Jefferson County alleges that the present annexation does not fully comply with Denver's annexation policies. We agree with the court of appeals' resolution of this issue in Board of County Comm'rs v. City and County of Denver, Colo.App., 556 P.2d 486, 488 (1976). There, Judge Ruland, in a unanimous opinion, stated:

". . . a city may determine its annexation policy with reference to each annexation and may repeal, by implication, any prior ordinances relative to such annexation policies inconsistent therewith. See Aurora v. Andrew Land Co., 176 Colo. 246, 490 P.2d 67 (1971)."

Secondly, Jefferson County urges that Denver's annexation ordinance is void because its "emergency clause" was not supported by the facts. The clause provides:

". . . the Council finds this Ordinance is necessary for the immediate preservation of the public health and public safety, and determines that it shall take effect immediately upon final passage and publication."

Jefferson County has cited no provision of the Denver Charter which limits or directs the exercise of the Council's power to declare an ordinance to be an emergency measure.[12] Nothing has been presented here to indicate that this determination should not be left solely to the City Council. See Van Kleeck v. Ramer, 62 Colo. 4, 156 P. 1108 (1916).

Thirdly, Jefferson County argues that the findings of the Denver City Council are not adequately supported. Our review of the record reveals an adequate basis for the City Council's findings of compliance with the Municipal Annexation Act of 1965.


Finally, Jefferson County argues that Denver cannot annex an area that is not part of an incorporated city or town. It reaches this position by arguing that since the state constitution requires that Denver have only one school district, only territory annexed from contiguous municipalities can be added to the Denver school district. This is a non-sequitur. Article XX, Section 7 of the Colorado Constitution indeed provides that the City and County of Denver shall comprise a single school district to be known as "District No. 1." The Constitution further provides that:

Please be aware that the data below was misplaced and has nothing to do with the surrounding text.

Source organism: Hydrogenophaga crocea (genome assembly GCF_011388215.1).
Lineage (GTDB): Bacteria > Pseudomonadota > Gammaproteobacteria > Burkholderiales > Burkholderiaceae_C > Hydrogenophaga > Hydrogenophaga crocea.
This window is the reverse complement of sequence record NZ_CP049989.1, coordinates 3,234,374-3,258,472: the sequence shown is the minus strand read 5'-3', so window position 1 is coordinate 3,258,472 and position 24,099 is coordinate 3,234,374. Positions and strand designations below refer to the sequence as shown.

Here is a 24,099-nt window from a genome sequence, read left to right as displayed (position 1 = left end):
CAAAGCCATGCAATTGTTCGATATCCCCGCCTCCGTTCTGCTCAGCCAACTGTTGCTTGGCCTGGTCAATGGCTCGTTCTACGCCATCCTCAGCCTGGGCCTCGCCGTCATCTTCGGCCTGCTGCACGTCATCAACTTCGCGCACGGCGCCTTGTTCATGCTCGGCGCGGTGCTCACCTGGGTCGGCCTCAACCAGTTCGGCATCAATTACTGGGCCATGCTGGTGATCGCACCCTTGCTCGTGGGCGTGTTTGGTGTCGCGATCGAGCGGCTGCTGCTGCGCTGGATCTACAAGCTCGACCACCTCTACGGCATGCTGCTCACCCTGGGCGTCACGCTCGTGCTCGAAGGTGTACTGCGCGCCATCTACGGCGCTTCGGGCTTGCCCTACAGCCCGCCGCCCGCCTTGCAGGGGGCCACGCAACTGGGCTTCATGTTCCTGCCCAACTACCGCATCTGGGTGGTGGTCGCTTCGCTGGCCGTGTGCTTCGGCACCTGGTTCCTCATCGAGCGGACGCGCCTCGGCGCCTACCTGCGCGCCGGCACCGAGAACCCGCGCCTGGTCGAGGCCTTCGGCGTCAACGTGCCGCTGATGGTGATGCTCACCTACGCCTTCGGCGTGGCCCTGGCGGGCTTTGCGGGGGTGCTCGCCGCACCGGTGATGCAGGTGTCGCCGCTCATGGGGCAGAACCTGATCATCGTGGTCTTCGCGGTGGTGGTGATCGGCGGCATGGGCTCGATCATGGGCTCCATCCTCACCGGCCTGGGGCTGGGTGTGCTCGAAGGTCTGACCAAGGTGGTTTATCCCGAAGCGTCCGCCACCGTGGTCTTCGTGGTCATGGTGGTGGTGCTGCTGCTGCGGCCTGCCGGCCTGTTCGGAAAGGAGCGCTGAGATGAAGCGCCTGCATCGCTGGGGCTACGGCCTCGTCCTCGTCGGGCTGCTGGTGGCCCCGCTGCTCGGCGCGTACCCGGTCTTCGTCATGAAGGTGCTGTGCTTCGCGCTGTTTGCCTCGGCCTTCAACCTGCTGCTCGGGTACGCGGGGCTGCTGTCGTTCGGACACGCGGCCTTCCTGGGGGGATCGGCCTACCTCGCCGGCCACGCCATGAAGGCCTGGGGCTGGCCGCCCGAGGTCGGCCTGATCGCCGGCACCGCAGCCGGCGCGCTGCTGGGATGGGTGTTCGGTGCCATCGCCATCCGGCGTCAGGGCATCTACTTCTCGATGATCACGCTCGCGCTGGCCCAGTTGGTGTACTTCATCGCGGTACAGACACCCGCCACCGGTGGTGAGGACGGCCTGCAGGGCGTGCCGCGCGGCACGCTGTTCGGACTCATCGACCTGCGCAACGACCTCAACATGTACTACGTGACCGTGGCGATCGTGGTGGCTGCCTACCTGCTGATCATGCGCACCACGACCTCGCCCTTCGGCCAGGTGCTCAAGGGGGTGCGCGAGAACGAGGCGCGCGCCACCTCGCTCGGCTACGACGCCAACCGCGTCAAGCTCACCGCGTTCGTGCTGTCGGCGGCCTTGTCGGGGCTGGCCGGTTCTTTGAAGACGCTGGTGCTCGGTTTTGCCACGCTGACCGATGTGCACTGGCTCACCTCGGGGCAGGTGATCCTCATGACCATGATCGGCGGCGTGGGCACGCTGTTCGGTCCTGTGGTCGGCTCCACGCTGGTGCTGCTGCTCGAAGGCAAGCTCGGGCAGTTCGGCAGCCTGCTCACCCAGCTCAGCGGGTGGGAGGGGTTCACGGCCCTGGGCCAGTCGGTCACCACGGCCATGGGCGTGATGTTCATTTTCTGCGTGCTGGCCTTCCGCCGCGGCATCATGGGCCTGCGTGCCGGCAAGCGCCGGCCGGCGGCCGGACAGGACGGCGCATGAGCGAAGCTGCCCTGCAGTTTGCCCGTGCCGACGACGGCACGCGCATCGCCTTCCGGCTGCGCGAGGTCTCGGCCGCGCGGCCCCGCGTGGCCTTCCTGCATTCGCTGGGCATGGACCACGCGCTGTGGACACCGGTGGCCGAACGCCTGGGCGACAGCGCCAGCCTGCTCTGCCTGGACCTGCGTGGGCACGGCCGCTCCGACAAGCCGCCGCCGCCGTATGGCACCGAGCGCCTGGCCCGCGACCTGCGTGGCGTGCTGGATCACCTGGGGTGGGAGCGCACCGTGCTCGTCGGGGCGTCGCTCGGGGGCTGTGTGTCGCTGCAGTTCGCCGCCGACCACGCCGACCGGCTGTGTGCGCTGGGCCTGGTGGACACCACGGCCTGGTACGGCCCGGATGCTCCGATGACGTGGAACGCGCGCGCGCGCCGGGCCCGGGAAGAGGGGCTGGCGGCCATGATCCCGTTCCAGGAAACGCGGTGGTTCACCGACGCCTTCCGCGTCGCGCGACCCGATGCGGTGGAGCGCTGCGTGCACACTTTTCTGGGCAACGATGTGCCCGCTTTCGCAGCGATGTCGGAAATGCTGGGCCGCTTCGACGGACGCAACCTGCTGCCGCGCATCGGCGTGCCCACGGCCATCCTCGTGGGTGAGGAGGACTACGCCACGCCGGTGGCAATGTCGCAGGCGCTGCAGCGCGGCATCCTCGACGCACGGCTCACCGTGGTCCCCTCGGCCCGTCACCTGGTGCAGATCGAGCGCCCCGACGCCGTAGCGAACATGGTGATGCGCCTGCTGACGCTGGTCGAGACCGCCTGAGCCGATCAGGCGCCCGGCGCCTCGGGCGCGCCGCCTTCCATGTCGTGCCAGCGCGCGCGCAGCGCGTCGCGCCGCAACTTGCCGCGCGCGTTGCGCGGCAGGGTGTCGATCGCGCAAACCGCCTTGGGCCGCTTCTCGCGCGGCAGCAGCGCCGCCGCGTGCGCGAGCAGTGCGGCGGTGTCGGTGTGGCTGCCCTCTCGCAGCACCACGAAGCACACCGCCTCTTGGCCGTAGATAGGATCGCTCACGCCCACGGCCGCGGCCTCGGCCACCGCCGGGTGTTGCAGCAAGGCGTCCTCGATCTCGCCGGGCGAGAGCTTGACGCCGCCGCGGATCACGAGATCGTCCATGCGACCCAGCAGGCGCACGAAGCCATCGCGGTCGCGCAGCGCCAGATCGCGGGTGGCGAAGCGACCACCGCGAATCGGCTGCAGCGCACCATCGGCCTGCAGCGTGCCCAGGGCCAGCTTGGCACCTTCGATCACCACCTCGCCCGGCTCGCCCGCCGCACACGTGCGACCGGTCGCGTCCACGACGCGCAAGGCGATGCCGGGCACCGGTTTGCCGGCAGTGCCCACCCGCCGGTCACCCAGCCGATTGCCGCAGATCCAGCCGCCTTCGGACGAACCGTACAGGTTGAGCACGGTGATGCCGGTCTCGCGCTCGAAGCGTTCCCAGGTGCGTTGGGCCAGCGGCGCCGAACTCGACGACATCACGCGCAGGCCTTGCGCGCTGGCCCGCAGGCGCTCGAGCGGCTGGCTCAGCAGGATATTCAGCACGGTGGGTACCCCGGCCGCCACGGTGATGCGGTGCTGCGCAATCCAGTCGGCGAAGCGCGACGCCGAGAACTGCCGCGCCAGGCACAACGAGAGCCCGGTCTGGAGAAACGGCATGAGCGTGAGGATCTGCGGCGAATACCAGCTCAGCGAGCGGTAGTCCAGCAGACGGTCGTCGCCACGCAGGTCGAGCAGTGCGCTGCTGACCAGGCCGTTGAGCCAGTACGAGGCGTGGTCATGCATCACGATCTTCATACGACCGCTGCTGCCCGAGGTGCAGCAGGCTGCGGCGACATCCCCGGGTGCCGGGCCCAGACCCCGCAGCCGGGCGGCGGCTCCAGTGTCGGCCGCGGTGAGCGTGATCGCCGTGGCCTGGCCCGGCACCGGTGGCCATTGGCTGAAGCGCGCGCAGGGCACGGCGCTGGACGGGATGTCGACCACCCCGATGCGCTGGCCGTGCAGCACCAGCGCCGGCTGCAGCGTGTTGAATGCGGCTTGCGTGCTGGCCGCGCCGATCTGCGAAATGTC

"Upon the annexation of any contiguous municipality which shall include a *217 school district or districts or any part of a district, said school district or districts or part shall be merged in said "District No. 1", which shall then own all the property thereof, real and personal, located within the boundaries of such annexed municipality, and shall assume and pay all the bonds, obligations and indebtedness of each of the said included school districts, and a proper proportion of those of partially included districts." Id. (Emphasis supplied).